Solidarity 12:22 pm 19 Mar 15

If someone takes offense to something in the workplace, you refrain from calling them that thing…

Male or female…

Some people will suck it up and be fine, other people will moan about it… it’s up to you, the individual, to address other people in a way that they don’t take offense to.

You’ll get the whingers who complain about everything of course, but that’s just the way it is.

neanderthalsis 12:14 pm 19 Mar 15

Let’s see, we have the boys in IT, the ladies in accounts, the girls on reception, or the venerable greybeards (I liked that one). “Team” sounds a bit to American corporate hype-like to me, the sort of thing you’d expect from someone who thinks a short sleeve shirt and a tie is appropriate work attire, too impersonal, too PC, too PS and too much BS.

I think I heat the rattle of the tea lady’s cart, better go a get a brew.

Postalgeek 11:58 am 19 Mar 15

I find words like ‘budget review’, ‘cutback’, ‘outsourced’, ‘efficiency dividend’, and ‘redundancy’ to be very confronting language when used in the workplace.

dungfungus 11:55 am 19 Mar 15

Mysteryman said :

I hear older women call younger men “love”, “darling”, “darl”, etc. I’ve had them refer to me as such, many, many times.

I don’t care though. You know why? Because rather than looking for offence at every possible opportunity, I accept that not everyone shows their fondness or respect in the exact same way. Older women (and some younger ones) use pet names a lot, in my experience, but it doesn’t demonstrate a lack of respect or some evil sexist agenda. It’s just how they were raised and how they speak. And in this age of ridiculous political and cultural sanitisation, it’s actually very refreshing and I welcome it.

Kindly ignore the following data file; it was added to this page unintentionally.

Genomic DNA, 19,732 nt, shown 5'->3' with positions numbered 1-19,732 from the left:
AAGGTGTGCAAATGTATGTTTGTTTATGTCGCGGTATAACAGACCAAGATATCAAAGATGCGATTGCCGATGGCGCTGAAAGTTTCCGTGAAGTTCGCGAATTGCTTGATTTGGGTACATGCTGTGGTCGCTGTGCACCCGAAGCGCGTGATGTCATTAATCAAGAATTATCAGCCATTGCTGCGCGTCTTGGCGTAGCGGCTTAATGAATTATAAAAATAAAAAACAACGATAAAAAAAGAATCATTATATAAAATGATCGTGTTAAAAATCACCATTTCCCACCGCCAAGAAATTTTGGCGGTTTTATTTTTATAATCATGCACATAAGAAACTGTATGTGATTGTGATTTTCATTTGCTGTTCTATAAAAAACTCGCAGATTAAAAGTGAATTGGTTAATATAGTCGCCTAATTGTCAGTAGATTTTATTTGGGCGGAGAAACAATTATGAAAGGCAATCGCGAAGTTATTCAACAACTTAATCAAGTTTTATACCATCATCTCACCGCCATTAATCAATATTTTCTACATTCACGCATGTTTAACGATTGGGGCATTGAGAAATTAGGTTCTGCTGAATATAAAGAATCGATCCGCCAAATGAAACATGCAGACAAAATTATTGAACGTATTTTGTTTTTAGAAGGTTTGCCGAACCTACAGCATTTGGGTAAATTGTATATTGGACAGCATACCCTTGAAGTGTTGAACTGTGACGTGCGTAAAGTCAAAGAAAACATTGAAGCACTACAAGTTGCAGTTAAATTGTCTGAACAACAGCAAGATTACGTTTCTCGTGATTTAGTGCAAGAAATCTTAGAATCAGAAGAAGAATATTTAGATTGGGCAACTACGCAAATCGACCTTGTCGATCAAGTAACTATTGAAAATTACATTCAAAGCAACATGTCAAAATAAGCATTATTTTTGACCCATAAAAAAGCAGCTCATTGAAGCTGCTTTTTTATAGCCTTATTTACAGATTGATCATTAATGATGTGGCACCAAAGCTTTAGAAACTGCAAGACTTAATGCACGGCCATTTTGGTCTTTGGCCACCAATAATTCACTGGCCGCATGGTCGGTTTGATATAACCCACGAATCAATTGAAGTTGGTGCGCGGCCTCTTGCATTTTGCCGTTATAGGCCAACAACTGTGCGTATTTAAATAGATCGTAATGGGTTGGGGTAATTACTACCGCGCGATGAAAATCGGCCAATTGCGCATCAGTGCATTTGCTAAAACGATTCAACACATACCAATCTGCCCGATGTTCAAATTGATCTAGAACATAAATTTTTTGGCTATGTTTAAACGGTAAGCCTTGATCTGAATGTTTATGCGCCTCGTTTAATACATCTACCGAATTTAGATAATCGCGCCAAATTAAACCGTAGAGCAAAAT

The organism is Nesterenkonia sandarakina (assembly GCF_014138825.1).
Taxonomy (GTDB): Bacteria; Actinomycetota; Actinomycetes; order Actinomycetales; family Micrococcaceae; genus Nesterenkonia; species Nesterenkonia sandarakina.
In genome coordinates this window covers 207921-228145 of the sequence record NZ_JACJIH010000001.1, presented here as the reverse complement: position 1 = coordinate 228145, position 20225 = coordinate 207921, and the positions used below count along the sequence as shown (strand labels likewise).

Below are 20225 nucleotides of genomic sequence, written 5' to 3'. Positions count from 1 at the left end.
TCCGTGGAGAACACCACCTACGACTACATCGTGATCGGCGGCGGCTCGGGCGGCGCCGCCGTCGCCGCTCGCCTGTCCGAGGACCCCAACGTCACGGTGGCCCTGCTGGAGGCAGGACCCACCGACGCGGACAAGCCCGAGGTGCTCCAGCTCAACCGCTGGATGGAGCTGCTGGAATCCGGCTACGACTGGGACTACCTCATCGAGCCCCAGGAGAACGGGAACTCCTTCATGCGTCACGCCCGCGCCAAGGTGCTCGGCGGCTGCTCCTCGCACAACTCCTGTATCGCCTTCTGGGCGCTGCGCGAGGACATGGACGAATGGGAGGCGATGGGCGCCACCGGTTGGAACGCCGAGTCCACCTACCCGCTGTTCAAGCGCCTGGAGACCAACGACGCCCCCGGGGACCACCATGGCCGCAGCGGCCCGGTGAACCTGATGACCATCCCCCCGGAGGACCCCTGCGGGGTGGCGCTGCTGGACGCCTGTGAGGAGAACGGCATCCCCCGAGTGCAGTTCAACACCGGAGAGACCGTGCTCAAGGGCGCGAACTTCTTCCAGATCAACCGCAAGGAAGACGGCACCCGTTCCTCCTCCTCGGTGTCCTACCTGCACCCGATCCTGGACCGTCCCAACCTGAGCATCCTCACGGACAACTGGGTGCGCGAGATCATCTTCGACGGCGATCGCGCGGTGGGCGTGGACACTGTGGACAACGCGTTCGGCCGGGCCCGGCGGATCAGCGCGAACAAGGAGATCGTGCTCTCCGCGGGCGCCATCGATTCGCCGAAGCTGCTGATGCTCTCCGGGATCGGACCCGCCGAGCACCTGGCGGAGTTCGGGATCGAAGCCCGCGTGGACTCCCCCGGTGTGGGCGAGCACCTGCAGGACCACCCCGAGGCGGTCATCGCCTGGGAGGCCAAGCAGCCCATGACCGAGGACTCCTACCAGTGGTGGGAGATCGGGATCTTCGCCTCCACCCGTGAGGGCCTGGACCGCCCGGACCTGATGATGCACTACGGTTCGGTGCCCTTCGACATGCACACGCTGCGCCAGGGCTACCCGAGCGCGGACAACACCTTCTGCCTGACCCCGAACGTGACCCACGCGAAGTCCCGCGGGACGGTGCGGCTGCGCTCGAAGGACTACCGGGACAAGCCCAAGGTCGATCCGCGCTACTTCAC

Many older men tend to do the same thing towards younger women. I’ve seen that, too. It really seems to stick in the craw of some females, though. That’s a shame. Rather than seeing the intent, they chose to take offense.

Some people demand to be offended.

dungfungus 11:55 am 19 Mar 15

Dame Canberra said :

This is one of my biggest peeves in the workplace, though in my experience it’s far worse in the private sector than in the public service (which is too PC for its own good, but that’s another story).

In a previous job the business owner used to send emails to the three women in the office (aged between mid-twenties and mid-forties) asking if the “girls” could please answer the phone and greet guests when the receptionist was away. Never mind that there were over 20 men in the office who could also hear the phone ringing and keep an eye on the lobby. The “girls” were also recruited to set up for office morning teas and clean the staff kitchen, and in two years I never saw a man asked to perform the same duties. The business owner was female too, so I would say both genders have a lot of room for improvement!

I have seen from time to time headlines in daily papers saying “another job for the boys” in relation to job appointments made by politicians.
These reports are usually authored by female reporters. How is that for some gender balance?

watto23 11:27 am 19 Mar 15

Mysteryman said :

I hear older women call younger men “love”, “darling”, “darl”, etc. I’ve had them refer to me as such, many, many times.

I don’t care though. You know why? Because rather than looking for offence at every possible opportunity, I accept that not everyone shows their fondness or respect in the exact same way. Older women (and some younger ones) use pet names a lot, in my experience, but it doesn’t demonstrate a lack of respect or some evil sexist agenda. It’s just how they were raised and how they speak. And in this age of ridiculous political and cultural sanitisation, it’s actually very refreshing and I welcome it.